RSA Updates Adaptive Authentication Solution For Advanced Threats4:53 PM EST Tue. Nov. 20, 2012
RSA, the security division of EMC, has announced major updates to its Adaptive Authentication, which are aimed at striking a more effective balance against advanced threats while at the same time preserving ease-of-use.
New malware such as Zeus, Citadel and the recently discovered Gozi Prinimalka Trojan, have continued to change the landscape of IT security by posing a higher level of threat that is typically mitigated by more complex security responses.
"Adaptive Authentication is a fraud mitigation and risk-based authentication platform designed for identity protection and verification to prevent account take-over," said Amy Blackshaw, senior product marketing manager of RSA's Identity and Data Protection Group. "It's all about protecting our customers' brands and their customers against fraudulent activities. It is transparent for the majority of users who interact with it because it authenticates based on multiple factors, including your behavior profile, your device profile and known fraudulent entities."
With an estimated 30 million pieces of malware targeting end users for account take over, the updated solution leverages more than 100 characteristics that could be indicative of an attack. It is also designed to better detect exploits such as HTML injection, through which fraudsters can add fields to the interface in order to harvest credentials from the genuine user. In other cases, the exploit enables fields to be automatically populated with additional details such as artificial payees for use in fraudulent money transfers. A third option involves a proxy attack, in which fraudsters use a genuine user's IP address or the actual device to launch any variety of attack. The first step in preventing such exploits, according to Blackshaw, is to ascertain the proper identity.
"If the behavior is in line with what we've seen for that user before, then there is likely no additional challenge," she said. But if I log-in, for example, from my husband's computer on our way to Hawaii, then it's very likely that I will have to re-authenticate. This is an open API where we can hook into any authentication package, as well as our own technology. You may be asked to provide answers to a challenge question, or use multifactor authentication to prove your identity, depending on the configuration. But with a challenge rate of only 1 to 3 percent, we are successfully making it pretty easy for the end user."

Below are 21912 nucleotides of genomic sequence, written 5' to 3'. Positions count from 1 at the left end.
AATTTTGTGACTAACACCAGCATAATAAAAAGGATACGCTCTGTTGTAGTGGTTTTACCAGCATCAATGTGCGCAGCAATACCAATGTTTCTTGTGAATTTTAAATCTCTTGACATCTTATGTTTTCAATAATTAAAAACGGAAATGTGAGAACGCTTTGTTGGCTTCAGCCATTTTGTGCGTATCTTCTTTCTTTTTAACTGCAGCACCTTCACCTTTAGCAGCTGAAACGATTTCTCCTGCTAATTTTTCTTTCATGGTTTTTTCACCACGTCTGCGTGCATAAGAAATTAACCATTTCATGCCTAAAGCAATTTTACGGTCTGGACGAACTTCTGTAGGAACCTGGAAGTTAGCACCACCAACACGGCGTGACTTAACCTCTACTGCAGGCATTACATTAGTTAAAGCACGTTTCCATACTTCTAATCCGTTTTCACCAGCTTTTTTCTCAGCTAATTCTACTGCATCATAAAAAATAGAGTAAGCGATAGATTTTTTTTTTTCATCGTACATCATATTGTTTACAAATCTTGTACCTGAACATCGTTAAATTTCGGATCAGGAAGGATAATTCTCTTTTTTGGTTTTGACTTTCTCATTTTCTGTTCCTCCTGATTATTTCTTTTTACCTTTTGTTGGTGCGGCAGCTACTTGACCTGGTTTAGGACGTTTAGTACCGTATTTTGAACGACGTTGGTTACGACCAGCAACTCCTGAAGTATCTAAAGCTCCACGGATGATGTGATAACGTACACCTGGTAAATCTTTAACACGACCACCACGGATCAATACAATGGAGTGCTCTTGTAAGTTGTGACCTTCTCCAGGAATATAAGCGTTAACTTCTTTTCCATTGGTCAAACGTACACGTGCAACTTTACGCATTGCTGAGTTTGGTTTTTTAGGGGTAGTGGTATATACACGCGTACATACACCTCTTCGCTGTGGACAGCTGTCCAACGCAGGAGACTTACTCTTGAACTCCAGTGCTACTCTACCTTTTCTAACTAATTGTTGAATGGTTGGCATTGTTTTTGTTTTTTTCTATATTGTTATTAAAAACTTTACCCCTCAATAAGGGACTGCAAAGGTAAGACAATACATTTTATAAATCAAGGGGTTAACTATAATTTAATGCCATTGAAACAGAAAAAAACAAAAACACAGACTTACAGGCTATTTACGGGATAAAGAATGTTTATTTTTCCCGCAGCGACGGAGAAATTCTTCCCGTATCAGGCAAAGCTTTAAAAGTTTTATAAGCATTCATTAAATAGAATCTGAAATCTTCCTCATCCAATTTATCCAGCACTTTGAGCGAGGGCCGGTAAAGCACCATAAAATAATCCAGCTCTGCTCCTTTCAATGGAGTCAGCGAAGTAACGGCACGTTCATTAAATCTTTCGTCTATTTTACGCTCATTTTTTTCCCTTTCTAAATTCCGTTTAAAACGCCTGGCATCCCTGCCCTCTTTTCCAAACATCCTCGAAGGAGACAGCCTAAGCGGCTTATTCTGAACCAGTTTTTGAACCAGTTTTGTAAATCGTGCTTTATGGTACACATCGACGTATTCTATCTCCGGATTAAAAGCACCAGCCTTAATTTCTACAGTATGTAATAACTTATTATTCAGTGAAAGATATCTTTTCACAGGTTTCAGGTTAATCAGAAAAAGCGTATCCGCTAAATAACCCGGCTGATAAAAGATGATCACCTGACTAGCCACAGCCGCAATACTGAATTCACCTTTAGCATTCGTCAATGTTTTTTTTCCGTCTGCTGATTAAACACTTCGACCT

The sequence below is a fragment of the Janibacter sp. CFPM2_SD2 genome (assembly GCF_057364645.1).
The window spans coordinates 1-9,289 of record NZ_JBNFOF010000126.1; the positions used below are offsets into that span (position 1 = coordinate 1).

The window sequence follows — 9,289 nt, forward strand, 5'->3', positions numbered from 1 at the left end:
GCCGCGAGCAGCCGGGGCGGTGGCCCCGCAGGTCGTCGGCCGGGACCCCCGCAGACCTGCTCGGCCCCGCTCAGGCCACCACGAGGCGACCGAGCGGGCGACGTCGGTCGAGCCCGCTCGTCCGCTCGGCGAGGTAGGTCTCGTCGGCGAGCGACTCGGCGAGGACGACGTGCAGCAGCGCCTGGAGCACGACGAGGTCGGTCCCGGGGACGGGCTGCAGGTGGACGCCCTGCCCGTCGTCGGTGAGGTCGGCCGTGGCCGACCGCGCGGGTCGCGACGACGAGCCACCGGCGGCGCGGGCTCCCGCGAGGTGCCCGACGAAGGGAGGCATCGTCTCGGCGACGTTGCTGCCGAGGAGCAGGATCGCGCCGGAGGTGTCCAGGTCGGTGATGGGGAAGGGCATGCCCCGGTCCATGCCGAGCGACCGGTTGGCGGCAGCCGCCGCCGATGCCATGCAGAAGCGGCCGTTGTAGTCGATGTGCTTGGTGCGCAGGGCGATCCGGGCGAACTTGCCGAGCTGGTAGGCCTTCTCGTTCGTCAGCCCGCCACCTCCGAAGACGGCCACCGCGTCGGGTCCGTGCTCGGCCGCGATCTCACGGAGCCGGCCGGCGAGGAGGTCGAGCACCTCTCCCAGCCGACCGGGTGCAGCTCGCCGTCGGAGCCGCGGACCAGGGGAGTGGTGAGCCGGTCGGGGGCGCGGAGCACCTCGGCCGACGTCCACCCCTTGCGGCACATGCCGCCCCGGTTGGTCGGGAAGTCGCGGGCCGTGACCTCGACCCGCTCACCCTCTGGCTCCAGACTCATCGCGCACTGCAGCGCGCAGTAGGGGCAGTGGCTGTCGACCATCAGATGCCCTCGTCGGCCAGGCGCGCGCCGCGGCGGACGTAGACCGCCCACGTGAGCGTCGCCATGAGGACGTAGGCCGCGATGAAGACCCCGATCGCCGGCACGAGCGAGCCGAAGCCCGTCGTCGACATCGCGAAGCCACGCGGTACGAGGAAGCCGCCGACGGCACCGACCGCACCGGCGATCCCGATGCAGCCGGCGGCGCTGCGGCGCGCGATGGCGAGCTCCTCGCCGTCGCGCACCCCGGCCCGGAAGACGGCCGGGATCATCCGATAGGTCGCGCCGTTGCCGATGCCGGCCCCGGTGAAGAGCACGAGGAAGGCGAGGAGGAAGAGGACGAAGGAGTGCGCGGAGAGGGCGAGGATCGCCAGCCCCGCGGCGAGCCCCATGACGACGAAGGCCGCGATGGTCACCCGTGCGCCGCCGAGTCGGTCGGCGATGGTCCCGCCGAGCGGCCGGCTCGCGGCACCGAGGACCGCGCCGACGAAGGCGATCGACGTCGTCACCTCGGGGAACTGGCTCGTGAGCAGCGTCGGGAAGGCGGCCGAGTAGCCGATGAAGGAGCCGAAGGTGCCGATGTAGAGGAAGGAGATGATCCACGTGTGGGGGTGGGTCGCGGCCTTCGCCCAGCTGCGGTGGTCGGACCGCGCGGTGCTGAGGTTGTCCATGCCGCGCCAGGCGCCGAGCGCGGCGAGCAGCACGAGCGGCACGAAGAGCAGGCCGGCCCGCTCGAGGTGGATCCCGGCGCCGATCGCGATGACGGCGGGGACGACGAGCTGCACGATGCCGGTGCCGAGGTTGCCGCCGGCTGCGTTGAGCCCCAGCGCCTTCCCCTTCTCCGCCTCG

After implementation, the system's risk engine runs in silent mode to gather data on the user population and establish baseline behavior patterns. It may take as long as three to six months for the system to optimize, Blackshaw said. But some information can be proactively added to the system.
NEXT: Increased Mobile Capabilities
RSA has also added additional features around location awareness and mobile device identification in order to better identify anomalous locations not previously associated with the user.
"We are using either Wi-Fi or cell phone triangulation," RSA's Blackshaw said. "In some places we see more fraud than in others, so we are learning that some places are more risky than others."
To combat automatic teller machine attacks in the banking sector, the Adaptive Authentication solution now protects against account takeover fraud in the ATM channel by assessing ATM-specific activity including date and time of access, transaction amount, frequency of withdrawal, ATM owner and ID, and location of ATMs in order to assess risk.
Adaptive Authentication comes in two versions. One, which is designed for hosted environments, will be available in January and priced on a per-transaction model. A second, on-premises version is already available and is priced on a per-user basis.
PUBLISHED NOV. 20, 2012